The reality of extreme and deliberate misrepresentation, vilification and scare campaigns which tend to get directed to even the most moderate proposals to explore alternatives to a hardline, inflexible law and order approach to drug policy unfortunately stifles many attempts to have an informed, evidence based approach to the issue.  From my examination of the Greens policy changes, it seems they have been made to minimise the prospect of misrepresentation, rather than any sense of a dramatic u-turn. Sadly, the recent Tasmanian election demonstrated that even the most benign statement about drug policy by a Greens MP was deliberately misrepresented and distorted by the ALP in a well resourced last minute election scare campaign.

Australia appears to be following the US and placing more emphasis on religion in politics. Do you feel this effects our drug policy?
I don’t believe an emphasis on religion is a problem. Religious views are sometimes used as a justification or buttress for particular policies, but I see it more as a matter of progressive compassionate values and reason based policies versus regressive conservative values and policies based on assertion, not evidence.  Some religious organisations have been at the forefront of promoting more effective, evidence based, health focused and compassionate approaches to drug policy – and have drawn on their religious beliefs and values in doing so. Others have used their religious beliefs to justify a position which in effect highlights a moral judgement about drug users to drive their attitude and approach to drug policies. It is the policy and value base which we should focus on, not whether or not the person holding them is of a particular religion or not.

Do you feel it’s someone right to take illicit drugs?
A person has the right to take illicit drugs, but they also have to accept there can be legal and health consequences from doing so. People should be well aware of all such consequences before making such a decision.

Do you or have you used drugs(including alcohol) recreationally?
It’s no secret I have used alcohol recreationally. I haven’t ever used any other drugs.

Do you think a needle exchange program is needed in prisons?

Results from Heroin Assisted Treatment (HAT) programs have been very positive overseas and HAT is now more successful than detox, rehab and methadone for long term addicts. Is this program viable for Australia considering John Howard vetoed a HAT trial 11 years ago?
Any program which has shown to provide positive results should be an option. It should certainly be viable to trial such a program.

The media in Australia is responsible for much of the public’s views on drug issues. Do they (the media), especially opinion writers like Piers Akerman, Miranda Devine etc., have an obligation to tell the truth instead of spreading right wing ideology, misinformation and lies?
All people, regardless of their ideological leanings, who write or speak in the public domain on this (and any other topic) have a responsibility to be as truthful as possible – particularly on matters such as this which can have such a direct impact on so many peoples’ lives.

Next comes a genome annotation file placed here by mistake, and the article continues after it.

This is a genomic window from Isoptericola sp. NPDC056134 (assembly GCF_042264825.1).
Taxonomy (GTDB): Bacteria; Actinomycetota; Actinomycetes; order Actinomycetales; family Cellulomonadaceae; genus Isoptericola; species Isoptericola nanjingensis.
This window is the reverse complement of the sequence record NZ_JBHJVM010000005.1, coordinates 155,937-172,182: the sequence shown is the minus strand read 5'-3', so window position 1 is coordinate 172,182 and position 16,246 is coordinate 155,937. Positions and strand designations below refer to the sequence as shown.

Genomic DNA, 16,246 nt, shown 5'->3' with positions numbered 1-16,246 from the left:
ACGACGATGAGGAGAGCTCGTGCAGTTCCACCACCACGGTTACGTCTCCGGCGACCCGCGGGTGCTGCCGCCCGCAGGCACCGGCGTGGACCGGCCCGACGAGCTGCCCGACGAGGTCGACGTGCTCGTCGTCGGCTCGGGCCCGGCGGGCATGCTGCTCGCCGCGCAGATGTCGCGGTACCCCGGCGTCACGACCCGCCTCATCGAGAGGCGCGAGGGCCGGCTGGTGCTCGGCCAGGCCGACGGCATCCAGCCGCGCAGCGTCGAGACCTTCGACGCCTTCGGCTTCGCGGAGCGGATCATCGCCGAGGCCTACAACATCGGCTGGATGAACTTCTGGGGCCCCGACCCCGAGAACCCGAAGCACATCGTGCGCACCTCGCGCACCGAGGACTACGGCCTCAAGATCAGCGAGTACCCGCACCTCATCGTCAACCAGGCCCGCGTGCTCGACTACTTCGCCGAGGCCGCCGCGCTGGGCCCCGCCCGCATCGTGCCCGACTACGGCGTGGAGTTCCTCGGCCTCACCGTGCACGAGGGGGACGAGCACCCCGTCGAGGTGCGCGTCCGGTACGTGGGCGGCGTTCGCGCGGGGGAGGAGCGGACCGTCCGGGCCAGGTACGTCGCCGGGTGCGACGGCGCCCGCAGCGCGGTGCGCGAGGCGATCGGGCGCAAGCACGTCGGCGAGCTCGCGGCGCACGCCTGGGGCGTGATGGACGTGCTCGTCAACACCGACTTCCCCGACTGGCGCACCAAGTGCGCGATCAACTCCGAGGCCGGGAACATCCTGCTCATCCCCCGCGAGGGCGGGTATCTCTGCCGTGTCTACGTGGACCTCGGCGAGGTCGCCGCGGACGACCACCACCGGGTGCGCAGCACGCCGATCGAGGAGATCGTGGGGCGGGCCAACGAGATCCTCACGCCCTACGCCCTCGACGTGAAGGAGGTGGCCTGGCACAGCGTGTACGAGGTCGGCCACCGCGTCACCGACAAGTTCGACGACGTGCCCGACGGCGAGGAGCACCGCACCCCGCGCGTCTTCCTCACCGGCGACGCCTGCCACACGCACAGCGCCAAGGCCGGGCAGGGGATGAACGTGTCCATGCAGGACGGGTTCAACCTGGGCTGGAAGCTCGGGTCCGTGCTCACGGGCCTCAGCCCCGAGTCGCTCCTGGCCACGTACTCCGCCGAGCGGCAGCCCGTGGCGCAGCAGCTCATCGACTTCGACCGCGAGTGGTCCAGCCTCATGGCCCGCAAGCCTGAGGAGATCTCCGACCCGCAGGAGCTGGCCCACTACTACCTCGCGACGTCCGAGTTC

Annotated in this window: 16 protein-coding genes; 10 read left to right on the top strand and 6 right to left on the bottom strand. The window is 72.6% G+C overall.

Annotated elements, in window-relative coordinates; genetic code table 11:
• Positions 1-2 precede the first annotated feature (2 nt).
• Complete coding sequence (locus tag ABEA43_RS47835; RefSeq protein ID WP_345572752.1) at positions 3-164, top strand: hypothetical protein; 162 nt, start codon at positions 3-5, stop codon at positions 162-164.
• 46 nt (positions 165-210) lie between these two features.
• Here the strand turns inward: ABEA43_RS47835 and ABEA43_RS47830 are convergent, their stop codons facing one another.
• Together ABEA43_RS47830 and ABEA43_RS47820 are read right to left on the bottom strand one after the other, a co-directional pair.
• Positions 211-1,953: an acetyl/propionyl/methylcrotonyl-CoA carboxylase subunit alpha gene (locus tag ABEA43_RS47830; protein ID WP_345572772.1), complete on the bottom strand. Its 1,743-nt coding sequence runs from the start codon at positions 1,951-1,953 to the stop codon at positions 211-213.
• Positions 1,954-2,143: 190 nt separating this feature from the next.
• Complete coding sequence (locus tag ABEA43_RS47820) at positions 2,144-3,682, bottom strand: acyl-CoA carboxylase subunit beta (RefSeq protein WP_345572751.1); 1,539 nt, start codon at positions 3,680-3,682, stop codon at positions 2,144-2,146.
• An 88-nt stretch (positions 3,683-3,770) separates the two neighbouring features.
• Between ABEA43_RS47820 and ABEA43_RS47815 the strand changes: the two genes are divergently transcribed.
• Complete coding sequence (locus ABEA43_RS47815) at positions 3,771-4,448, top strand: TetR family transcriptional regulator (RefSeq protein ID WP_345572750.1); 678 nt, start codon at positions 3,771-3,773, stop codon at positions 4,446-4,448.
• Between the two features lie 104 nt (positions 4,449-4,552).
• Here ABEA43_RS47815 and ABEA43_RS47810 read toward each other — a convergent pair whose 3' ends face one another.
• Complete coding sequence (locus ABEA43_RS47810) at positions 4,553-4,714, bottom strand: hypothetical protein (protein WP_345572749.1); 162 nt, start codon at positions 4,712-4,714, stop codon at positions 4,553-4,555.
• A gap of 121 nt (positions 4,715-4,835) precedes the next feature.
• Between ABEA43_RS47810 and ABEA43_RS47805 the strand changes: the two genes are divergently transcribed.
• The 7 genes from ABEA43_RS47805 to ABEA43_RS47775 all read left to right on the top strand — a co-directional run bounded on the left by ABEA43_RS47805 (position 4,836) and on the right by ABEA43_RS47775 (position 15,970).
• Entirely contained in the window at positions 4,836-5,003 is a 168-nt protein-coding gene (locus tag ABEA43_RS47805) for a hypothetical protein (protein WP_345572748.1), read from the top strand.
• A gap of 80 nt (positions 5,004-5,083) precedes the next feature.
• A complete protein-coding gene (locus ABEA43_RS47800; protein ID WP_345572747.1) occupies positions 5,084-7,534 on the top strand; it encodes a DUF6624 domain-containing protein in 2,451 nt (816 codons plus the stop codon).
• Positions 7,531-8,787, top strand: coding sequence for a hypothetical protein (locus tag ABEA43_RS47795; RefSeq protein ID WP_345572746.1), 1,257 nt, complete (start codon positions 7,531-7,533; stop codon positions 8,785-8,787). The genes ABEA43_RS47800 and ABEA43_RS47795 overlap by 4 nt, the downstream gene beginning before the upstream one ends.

You were very critical of the Singapore and Australian governments about the execution of Van Nguyen in 2005. Do you feel the government does enough when Australians overseas are given barbaric punishments for drug offences?
I don’t pretend Australian governments can stop other governments from doing such things, but I do think we can take a more consistent and stronger approach towards opposing the death penalty in all circumstances.

What do you think of politicians being labelled “Soft on Drugs” when they suggest alternatives to current drug strategies?
Intellectually dishonest and somewhat pathetic, but unfortunately such attacks appear to be inevitable in such circumstances.

Have your views on the drug issue changed since leaving politics?
Not significantly

Finally, if you were Prime Minister Andrew Bartlett and you could change one law relating to drug policy or drug treatment, what would it be?
I would probably seek to legalise some form of treatment trials, but if I could only change one thing, I would prefer to first consult with those who have greater expertise than I do about which change would be likely to benefit the most number of lives.

Related Articles
Q and A: Kerry Wolf - Certified Methadone Advocate (USA)
Q and A: Dr. James Rowe - Lecturer at RMIT, School of Global Studies, Social Science & Planning
Q and A: Gino Vumbaca - Executive Director of the Australian National Council on Drugs
Q and A: Sandra Kanck - Former South Australian MLC. South Australia spokesperson for Families and Friends for Drug Law Reform (FFDLR)
Q and A: Tony Trimingham - Chief Executive Officer, Family Drug Support

1 comment:

Anonymous said...

"if I could only change one thing, I would prefer to first consult with those who have greater expertise than I do about which change would be likely to benefit the most number of lives."

Who are those people?